Review: ‘Burn After Reading’

Burn Before Watching.

After a covert agency housed deep in the Pentagon (well, just the CIA, actually) fires one of their analysts (John Malkovich), he decides to write a tell-all memoir. The disgraced analysts’ wife (Tilda Swinton) is secretly plotting to divorce her husband because of her involvement with another man (George Clooney). Unknown to the wife is that her other man trolls Internet dating sites looking for lonely women and hooking up. In the meanwhile, a gym employee (Brad Pitt) makes the assessment that a found disk is full of government secrets, and his fellow employee (Frances McDormand) decides that the only way she can pay for elective surgeries to make herself over is either by blackmailing the disk’s owner or selling the secrets to another government.

From the setup above, you’d think this was the beginning of a quirky comedic Indie thriller. And you’d be right; it is the beginning, but that’s all the further it gets since what follows seems to be whatever popped into the head’s of the writers no matter how bizarre. The one thing the movie seems especially capable of doing is stringing you along just a little farther into incoherency, making promises with small, interesting bits that somehow all of this will work out and make sense. Sadly, at the point that even that characters themselves are asking the question, “Why the hell am I still watching any of this,” the filmmakers instruct audiences through the script itself to “Just keep watching until it DOES make sense.” Trickery!

This, of course, is the famous “Thelma and Louise” scriptwriting defense; it doesn’t matter what the characters do because all this will be swept under the rug at the end with the stroke of a pen and a line of dialog. It’s an Oscar-Bait trick; if a film full of good actors doesn’t make any sense, it must be brilliant since nobody other than the filmmakers can figure out the point, or that (surprise!) the point is that there IS no point (see how clever we are?) There is also the possibility that cuts may have been ordered to shorten the running time, missing scenes that, if edited back in, may have fixed the flow and helped the final cut balance out. As it is, it’s an irresponsible mess.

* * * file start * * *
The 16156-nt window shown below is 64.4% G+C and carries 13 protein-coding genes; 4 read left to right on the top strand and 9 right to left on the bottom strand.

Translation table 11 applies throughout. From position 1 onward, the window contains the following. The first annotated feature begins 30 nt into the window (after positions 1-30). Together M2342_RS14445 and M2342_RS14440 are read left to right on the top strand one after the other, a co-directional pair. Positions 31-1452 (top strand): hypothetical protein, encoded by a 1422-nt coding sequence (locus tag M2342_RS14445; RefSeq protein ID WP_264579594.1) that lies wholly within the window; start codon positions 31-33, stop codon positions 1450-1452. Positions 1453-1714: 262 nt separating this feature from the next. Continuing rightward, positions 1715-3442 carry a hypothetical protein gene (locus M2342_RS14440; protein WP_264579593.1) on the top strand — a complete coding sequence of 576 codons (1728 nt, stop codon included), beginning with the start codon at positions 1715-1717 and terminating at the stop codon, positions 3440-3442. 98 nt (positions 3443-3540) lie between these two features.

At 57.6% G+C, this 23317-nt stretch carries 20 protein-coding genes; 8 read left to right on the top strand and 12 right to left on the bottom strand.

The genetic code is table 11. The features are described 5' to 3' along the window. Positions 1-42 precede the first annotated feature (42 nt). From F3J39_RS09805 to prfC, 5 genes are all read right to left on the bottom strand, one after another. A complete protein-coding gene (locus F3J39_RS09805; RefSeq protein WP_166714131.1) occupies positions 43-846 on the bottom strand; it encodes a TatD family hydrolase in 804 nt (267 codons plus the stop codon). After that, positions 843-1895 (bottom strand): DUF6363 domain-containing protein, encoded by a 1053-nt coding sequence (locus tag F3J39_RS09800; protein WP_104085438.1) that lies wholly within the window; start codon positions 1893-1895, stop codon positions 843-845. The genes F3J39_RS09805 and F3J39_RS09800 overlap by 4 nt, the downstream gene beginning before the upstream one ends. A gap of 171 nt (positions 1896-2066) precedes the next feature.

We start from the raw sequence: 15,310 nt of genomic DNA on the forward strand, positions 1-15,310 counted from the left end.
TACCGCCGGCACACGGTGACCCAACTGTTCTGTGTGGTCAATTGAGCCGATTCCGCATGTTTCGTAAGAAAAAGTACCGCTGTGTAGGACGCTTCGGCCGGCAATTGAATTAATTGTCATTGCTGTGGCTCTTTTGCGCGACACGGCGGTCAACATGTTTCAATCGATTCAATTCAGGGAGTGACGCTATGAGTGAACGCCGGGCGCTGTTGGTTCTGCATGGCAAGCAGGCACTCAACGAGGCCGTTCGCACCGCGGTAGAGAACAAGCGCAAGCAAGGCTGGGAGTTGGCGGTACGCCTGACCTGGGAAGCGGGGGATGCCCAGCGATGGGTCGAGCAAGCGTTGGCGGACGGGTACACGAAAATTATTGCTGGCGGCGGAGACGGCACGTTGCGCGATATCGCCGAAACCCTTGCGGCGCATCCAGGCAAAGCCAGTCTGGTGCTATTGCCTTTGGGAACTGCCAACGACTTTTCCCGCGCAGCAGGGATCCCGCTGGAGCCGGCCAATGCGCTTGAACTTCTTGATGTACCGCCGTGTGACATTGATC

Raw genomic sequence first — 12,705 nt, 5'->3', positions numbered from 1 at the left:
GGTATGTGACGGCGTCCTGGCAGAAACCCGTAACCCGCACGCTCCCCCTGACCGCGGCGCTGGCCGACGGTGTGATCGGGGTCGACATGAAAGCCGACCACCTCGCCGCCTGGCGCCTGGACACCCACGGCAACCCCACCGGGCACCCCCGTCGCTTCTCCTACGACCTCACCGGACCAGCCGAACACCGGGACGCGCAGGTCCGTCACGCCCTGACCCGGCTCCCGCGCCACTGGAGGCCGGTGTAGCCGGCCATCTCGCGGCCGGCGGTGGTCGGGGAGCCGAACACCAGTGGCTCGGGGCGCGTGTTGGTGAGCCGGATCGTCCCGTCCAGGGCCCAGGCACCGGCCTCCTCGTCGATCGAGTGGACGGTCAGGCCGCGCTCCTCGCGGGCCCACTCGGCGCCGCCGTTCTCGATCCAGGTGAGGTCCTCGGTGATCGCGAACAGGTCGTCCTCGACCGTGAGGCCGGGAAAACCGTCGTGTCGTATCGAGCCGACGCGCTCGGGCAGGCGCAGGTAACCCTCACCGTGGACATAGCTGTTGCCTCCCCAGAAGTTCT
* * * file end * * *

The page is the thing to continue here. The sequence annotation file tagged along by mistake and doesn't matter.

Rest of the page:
Again, the film has clever bits that string you along, either bizarre revelations or shocking moments that carry key scenes, but these don’t go anywhere afterward. An overarching narration of what the audience must be going through is amusingly acted out onscreen by CIA officers played by David Rasche and J.K. Simmons, but it really feels like the elaborate excuse that it is: they’re making it up as they go. All of this, by the way, is brought to you through the penmanship (okay, fine, word processor) of the Coen Brothers, a pair of writer/directors famous for walking the line between the plausible and the bizarre. Still, we seem to get a Raising Arizona for every Hudsucker Proxy, or a Big Lebowski for every Intolerable Cruelty, or perhaps No Country for Old Men resulted in this. Whatever their reason, their next film should be amazing, right?

(a one skull recommendation out of four)


  1. Wow.
    So, you really didn’t understand at all, huh?
    That’s unfortunate.
    It does, however, explain why so many filmmakers have to dumb things down these days.
    I don’t blame you for not signing your name to your review.


  2. Gasp! We GET it now…! You’re acting just like they did in the movie… as if they know something, but they don’t know anything! Thank you for showing us the true enlightenment of the Coen Brothers and we’ll see you at the meeting next Tuesday.


  3. A perfect example of a disorganized collection of good scenes and great Malkovich dialogue with absolutely no shred of a plot. Idiocy is not always profundity. The Doors have been gone for a long time. 1 boner out of 10.



Speak up, Mortal -- and beware of Spoilers!

Fill in your details below or click an icon to log in: Logo

You are commenting using your account. Log Out /  Change )

Facebook photo

You are commenting using your Facebook account. Log Out /  Change )

Connecting to %s